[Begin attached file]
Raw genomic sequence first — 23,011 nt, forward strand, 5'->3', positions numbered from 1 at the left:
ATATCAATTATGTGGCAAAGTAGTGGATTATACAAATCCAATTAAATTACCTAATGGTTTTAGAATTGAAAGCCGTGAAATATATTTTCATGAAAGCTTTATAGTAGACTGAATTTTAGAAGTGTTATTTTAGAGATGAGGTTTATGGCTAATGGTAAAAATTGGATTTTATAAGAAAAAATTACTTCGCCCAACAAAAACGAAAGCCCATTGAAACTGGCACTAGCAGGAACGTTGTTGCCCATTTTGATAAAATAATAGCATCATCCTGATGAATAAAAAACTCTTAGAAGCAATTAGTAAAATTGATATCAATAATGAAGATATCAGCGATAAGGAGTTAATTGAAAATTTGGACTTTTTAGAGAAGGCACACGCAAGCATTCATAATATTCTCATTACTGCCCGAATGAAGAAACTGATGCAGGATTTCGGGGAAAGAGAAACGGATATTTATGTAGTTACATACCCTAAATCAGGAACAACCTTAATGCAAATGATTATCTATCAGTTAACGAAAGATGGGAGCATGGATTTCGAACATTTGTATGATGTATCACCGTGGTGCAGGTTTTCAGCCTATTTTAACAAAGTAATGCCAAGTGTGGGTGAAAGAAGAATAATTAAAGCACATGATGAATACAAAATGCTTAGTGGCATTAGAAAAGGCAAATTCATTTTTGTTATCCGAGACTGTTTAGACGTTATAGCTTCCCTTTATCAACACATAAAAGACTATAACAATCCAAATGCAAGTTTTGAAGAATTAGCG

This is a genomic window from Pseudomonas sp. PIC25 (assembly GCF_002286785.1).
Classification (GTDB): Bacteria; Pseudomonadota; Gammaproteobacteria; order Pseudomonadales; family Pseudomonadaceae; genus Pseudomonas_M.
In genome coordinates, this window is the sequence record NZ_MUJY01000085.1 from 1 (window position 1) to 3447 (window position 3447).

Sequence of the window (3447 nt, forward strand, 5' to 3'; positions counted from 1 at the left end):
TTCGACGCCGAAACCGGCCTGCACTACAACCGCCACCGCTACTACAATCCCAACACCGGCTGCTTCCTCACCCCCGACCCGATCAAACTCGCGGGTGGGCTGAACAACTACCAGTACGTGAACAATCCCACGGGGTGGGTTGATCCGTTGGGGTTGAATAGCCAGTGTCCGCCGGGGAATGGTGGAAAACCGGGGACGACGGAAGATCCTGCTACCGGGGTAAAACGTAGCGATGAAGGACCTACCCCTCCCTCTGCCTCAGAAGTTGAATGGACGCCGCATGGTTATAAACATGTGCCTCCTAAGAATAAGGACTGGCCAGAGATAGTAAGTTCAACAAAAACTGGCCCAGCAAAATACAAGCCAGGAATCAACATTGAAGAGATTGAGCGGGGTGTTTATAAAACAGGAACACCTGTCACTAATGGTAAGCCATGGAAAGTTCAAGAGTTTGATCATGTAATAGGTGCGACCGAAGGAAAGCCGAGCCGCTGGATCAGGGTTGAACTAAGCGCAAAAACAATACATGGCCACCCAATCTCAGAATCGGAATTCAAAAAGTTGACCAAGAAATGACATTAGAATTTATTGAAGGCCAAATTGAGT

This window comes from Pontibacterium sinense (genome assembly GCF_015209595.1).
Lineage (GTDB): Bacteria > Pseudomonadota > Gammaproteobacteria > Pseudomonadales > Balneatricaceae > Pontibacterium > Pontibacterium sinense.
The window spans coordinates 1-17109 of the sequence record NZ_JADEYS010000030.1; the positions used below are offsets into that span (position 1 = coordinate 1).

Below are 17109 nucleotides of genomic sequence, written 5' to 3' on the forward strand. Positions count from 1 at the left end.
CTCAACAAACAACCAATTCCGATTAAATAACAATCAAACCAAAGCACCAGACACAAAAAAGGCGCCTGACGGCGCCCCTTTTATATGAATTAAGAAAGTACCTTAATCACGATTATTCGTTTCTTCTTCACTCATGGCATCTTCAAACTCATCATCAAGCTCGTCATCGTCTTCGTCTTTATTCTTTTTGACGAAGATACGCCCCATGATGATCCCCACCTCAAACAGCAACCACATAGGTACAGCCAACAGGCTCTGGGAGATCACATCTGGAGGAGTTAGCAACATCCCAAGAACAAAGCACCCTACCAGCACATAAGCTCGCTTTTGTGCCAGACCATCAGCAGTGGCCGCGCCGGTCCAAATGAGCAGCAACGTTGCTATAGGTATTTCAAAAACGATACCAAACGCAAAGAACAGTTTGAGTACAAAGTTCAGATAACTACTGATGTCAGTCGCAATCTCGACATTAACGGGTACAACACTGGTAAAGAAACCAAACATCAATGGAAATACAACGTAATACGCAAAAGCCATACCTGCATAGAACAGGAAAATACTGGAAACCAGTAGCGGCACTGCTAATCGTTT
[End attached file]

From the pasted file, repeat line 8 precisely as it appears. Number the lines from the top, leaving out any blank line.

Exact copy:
This window comes from Pontibacterium sinense (genome assembly GCF_015209595.1).